The Dewey Trial: Sad Tears for the Victims
Aug. 18, 2015 (Mimesis Law) — The opening to the jury in the trial of the Dewey LeBoeuf Three was carefully devised to fit the standard crime narrative: make them feel the pain of the victims. Bring them to tears for the harm they did. Evoke the feelings of empathy for the poor men and women who suffered at the hands of these criminals.
Via Sara Randazzo at the WSJ Lawblog:
As the Manhattan district attorney’s office pointed out in its 2014 indictment against three ex-law firm leaders, Dewey’s collapse “forced thousands of people out of jobs and left creditors holding the bag on hundreds of millions of dollars owed to them.”
The firm’s May 2012 bankruptcy hurt Dewey’s former employees and lawyers, including retirees who were suddenly faced with declining prospects for their future income. Dewey’s partners were asked to contribute large sums of money through the bankruptcy to pay creditors, even though many felt the firm actually owed them money.
Lost their jobs? Lost their futures? Forced to pay back money even though the firm actually owed them money? This is horrible. Awful. They deserve justice!
But that narrative, teed up for the perfect drive during the opening statement, hooked right as the trial went forward.
But the alleged crimes the D.A. says Dewey’s former chairman, Steven Davis, ex-chief financial officer, Joel Sanders, and former executive director, Stephen DiCarmine, committed aren’t really about what led the firm to collapse.
The firm wasn’t quite the Ponzi scheme it was painted to be. It did bigtime legal work for bigtime clients and brought in bigtime money. The problem was that the money didn’t necessarily match up well with the firm’s commitments to pay bigtime partners, for whom there were promises to pay in excess of the money they brought in.
Somebody failed economics 101 and ended up running a law firm.
Even so, had the news not broken of the investigation, the indictment not been sought and returned, the firm would likely have survived and, given some time, fixed its revenue and expense issues. Everyone would have lived happily every after.
But that didn’t happen, and upon news of the investigation, rats fled the ship before it sunk, thus causing it to sink.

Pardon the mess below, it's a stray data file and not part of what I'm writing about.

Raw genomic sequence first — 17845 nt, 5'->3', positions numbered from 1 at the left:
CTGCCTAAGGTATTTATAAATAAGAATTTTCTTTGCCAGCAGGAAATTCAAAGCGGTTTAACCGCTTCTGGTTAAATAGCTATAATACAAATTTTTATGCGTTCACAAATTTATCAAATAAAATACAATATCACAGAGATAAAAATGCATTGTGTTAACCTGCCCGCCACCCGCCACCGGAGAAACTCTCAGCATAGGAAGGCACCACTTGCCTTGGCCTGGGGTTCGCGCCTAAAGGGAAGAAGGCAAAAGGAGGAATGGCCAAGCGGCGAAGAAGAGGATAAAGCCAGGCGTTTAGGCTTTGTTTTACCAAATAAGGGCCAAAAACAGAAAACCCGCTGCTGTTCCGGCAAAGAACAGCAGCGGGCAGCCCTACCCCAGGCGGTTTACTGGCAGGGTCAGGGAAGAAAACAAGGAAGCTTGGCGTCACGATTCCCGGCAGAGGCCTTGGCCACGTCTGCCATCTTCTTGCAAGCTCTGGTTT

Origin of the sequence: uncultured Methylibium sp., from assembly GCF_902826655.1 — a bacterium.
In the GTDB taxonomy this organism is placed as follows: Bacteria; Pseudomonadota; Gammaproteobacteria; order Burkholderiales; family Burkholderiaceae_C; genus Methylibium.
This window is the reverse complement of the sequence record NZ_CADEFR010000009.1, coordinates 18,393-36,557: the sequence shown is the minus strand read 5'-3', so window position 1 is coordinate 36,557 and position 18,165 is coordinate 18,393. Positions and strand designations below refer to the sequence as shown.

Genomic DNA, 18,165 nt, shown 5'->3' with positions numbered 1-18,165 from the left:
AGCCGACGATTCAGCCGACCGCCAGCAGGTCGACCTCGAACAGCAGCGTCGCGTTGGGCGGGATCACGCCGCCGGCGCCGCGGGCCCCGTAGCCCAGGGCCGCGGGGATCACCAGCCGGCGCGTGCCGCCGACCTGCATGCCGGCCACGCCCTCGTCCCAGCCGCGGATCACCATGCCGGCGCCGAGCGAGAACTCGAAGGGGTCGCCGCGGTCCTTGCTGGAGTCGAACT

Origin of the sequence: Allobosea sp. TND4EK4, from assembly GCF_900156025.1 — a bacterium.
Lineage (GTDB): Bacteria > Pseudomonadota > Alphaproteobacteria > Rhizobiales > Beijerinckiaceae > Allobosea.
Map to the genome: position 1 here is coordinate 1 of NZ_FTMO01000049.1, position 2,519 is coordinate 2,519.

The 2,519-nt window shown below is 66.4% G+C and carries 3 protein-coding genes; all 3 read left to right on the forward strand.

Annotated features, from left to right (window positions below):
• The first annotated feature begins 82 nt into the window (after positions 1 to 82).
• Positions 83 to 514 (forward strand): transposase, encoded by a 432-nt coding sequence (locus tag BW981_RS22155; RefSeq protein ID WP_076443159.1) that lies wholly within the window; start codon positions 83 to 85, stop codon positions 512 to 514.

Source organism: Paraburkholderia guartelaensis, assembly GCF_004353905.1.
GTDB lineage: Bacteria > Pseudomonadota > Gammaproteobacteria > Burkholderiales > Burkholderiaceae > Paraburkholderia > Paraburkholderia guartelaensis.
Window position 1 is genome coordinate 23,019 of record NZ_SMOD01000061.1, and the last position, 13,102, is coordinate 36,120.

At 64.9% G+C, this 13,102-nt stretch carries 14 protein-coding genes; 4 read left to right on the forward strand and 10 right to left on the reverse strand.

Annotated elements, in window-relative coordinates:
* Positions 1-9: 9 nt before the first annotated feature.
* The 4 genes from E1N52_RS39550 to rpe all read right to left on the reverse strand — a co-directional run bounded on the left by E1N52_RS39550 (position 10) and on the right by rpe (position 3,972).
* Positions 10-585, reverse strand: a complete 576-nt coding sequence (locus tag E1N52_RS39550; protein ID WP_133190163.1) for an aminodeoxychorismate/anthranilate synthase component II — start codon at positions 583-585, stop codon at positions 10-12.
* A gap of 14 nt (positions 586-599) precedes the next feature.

The real “victims,” however, are finally coming to light:
Prosecutors are painting the dozen or so insurance companies that bought into the bond as some of the victims of the alleged financial fraud. And a recent filing made in the case shows exactly how much the companies lost:
Monumental Life Insurance Co.: Expects to lose $3 million of its $10 million investment
Transamerica Life Insurance Co.: Expects to lose $4.5 million of its $15 million investment
Transamerica Life (Bermuda) Ltd.: Lost $1.5 million of its $5 million investment
Life Insurance Co. of the Southwest: Lost $2.2 million of its $5 million investment
Aviva Life and Annuity Co.: Lost $14.8 million of its $33 million investment when it sold its stake in 2012
Aviva Life and Annuity Co. of New York: Lost $0.9 million of its $2 million investment when it sold its stake in 2012
AXA Equitable Life Insurance Co.: Lost $8.9 million of its $20 million investment when it sold its stake in 2012
CUNA Mutual Insurance Society: Lost $8 million of its $15 million investment when it sold its stake in 2012
Pan-American Life Insurance Co.: Lost $1.75 million of its $5 million investment when it sold its stake in 2012
Remember that sad tear evoked by the prosecution’s opening? Nobody mentioned Transamerica insurance being one of the big victims. Nobody sheds a tear for Transamerica.
The problem isn’t that others were touched by the collapse of Dewey. A firm toppled essentially overnight, and indeed, jobs were lost, futures ruined and finances burned. But the link between these outcomes and Dewey isn’t quite what the prosecution would make of it.
It anybody was responsible for what became of these poor victims, it was the prosecution, who knocked down the first domino that led to a long line of harms to follow. And they did so, putatively, to protect the assets of the core victims, the insurance companies who bought the bond that kept the firm afloat.
But if the prosecution has argued in the opening about the poor insurance companies, it would not have had anywhere near the impact of the unemployed workers. After all, they invested, and as with all investments, there is no guarantee of winning. Sometimes investments go south. That’s the nature of the beast.
Further, these insurance companies are big boys, fully capable of performing their own due diligence before making the decision to buy the bonds. No one put a gun to their head. Were they really hornswaggled by Dewey’s wily finance guy, who soothingly told them Dewey was doing fine?
Whether or not the defendants on trial knowingly misled investors and lenders to believe that Dewey had tons of receivables in the mail, that they were floating in dough (because most businesses in need of working capital are, you know, floating in dough), the one immutable fact is that Dewey, left to its own devices, might well have brought in enough revenue from the practice of law to make everyone smile plus pay a bonus or two.
But Dewey never got that chance because the District Attorney pulled the plug on them. The question may not be who, and how many, are victims of the Dewey collapse, but who is truly responsibility for their suffering. As for the insurance carriers, so what? They should know better.